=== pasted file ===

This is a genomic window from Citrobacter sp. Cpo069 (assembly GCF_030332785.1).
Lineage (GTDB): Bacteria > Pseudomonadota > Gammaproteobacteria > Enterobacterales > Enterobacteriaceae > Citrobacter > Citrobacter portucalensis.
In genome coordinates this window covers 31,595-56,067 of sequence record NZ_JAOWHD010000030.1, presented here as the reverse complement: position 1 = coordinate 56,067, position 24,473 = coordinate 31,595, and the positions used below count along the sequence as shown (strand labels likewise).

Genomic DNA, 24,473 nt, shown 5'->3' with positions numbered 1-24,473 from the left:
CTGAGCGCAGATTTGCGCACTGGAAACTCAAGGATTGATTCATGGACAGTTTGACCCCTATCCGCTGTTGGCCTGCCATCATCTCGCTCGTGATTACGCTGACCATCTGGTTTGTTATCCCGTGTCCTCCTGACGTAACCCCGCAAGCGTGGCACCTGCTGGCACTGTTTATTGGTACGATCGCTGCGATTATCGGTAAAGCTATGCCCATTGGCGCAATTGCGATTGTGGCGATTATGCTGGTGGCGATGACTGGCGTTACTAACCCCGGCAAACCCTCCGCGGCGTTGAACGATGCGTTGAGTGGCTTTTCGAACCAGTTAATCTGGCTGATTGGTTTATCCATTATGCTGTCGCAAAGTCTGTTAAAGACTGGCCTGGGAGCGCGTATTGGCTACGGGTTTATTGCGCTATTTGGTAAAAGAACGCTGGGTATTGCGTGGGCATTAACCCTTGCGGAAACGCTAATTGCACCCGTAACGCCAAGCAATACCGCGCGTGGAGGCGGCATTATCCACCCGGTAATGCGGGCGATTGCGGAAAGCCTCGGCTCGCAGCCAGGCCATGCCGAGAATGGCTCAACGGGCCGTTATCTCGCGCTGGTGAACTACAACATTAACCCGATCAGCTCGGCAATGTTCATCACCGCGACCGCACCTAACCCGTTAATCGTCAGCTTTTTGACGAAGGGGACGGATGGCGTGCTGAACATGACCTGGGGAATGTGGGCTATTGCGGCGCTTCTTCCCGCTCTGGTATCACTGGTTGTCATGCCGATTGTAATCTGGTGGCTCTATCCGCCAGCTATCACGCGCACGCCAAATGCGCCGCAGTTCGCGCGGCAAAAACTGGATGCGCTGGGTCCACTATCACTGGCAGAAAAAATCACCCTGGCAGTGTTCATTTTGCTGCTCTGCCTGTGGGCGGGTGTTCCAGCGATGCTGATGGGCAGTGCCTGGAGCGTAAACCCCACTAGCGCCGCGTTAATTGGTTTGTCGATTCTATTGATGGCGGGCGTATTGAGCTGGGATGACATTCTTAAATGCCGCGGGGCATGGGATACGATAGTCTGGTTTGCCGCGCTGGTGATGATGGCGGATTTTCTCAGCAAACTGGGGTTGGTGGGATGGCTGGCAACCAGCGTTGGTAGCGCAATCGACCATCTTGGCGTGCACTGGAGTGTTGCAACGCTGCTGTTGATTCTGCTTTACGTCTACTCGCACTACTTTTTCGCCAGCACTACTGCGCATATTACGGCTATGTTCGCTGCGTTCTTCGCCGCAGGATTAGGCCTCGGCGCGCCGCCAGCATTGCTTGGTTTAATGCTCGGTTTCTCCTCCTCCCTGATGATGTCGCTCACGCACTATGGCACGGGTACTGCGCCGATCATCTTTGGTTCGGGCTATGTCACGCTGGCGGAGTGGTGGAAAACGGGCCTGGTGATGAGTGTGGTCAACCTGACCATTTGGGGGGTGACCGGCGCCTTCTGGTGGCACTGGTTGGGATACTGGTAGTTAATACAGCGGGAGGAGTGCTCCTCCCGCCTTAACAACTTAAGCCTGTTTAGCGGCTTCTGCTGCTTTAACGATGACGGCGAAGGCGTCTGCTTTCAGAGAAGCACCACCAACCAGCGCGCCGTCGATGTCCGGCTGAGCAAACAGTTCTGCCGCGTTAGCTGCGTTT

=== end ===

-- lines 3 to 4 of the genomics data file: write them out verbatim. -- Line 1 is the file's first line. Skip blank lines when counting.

In genome coordinates this window covers 31,595-56,067 of sequence record NZ_JAOWHD010000030.1, presented here as the reverse complement: position 1 = coordinate 56,067, position 24,473 = coordinate 31,595, and the positions used below count along the sequence as shown (strand labels likewise).

Genomic DNA, 24,473 nt, shown 5'->3' with positions numbered 1-24,473 from the left: